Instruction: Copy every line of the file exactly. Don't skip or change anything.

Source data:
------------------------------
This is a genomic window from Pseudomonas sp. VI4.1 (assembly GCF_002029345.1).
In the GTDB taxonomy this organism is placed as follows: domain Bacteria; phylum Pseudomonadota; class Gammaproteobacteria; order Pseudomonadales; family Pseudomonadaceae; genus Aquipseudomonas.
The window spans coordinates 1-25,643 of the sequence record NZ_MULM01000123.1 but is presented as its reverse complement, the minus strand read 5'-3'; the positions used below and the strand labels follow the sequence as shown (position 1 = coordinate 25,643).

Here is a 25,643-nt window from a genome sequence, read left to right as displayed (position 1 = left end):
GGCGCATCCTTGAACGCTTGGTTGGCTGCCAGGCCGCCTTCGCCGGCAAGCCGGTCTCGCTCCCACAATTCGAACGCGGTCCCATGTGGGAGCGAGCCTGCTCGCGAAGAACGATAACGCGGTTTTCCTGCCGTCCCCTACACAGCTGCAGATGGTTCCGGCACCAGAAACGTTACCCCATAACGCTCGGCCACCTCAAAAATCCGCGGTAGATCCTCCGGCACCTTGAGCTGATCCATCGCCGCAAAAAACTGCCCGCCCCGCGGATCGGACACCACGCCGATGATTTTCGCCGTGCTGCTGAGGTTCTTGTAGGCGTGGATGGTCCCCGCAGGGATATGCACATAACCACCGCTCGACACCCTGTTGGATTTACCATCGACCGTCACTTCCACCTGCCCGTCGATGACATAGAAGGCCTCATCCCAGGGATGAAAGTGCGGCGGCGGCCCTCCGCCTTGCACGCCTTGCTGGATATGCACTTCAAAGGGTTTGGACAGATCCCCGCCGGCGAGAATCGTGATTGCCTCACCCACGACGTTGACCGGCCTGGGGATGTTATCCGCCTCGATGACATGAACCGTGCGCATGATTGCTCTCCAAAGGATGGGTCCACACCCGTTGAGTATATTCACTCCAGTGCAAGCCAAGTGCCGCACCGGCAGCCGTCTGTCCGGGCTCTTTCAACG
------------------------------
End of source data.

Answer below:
This is a genomic window from Pseudomonas sp. VI4.1 (assembly GCF_002029345.1).
In the GTDB taxonomy this organism is placed as follows: domain Bacteria; phylum Pseudomonadota; class Gammaproteobacteria; order Pseudomonadales; family Pseudomonadaceae; genus Aquipseudomonas.
The window spans coordinates 1-25,643 of the sequence record NZ_MULM01000123.1 but is presented as its reverse complement, the minus strand read 5'-3'; the positions used below and the strand labels follow the sequence as shown (position 1 = coordinate 25,643).

Here is a 25,643-nt window from a genome sequence, read left to right as displayed (position 1 = left end):
GGCGCATCCTTGAACGCTTGGTTGGCTGCCAGGCCGCCTTCGCCGGCAAGCCGGTCTCGCTCCCACAATTCGAACGCGGTCCCATGTGGGAGCGAGCCTGCTCGCGAAGAACGATAACGCGGTTTTCCTGCCGTCCCCTACACAGCTGCAGATGGTTCCGGCACCAGAAACGTTACCCCATAACGCTCGGCCACCTCAAAAATCCGCGGTAGATCCTCCGGCACCTTGAGCTGATCCATCGCCGCAAAAAACTGCCCGCCCCGCGGATCGGACACCACGCCGATGATTTTCGCCGTGCTGCTGAGGTTCTTGTAGGCGTGGATGGTCCCCGCAGGGATATGCACATAACCACCGCTCGACACCCTGTTGGATTTACCATCGACCGTCACTTCCACCTGCCCGTCGATGACATAGAAGGCCTCATCCCAGGGATGAAAGTGCGGCGGCGGCCCTCCGCCTTGCACGCCTTGCTGGATATGCACTTCAAAGGGTTTGGACAGATCCCCGCCGGCGAGAATCGTGATTGCCTCACCCACGACGTTGACCGGCCTGGGGATGTTATCCGCCTCGATGACATGAACCGTGCGCATGATTGCTCTCCAAAGGATGGGTCCACACCCGTTGAGTATATTCACTCCAGTGCAAGCCAAGTGCCGCACCGGCAGCCGTCTGTCCGGGCTCTTTCAACG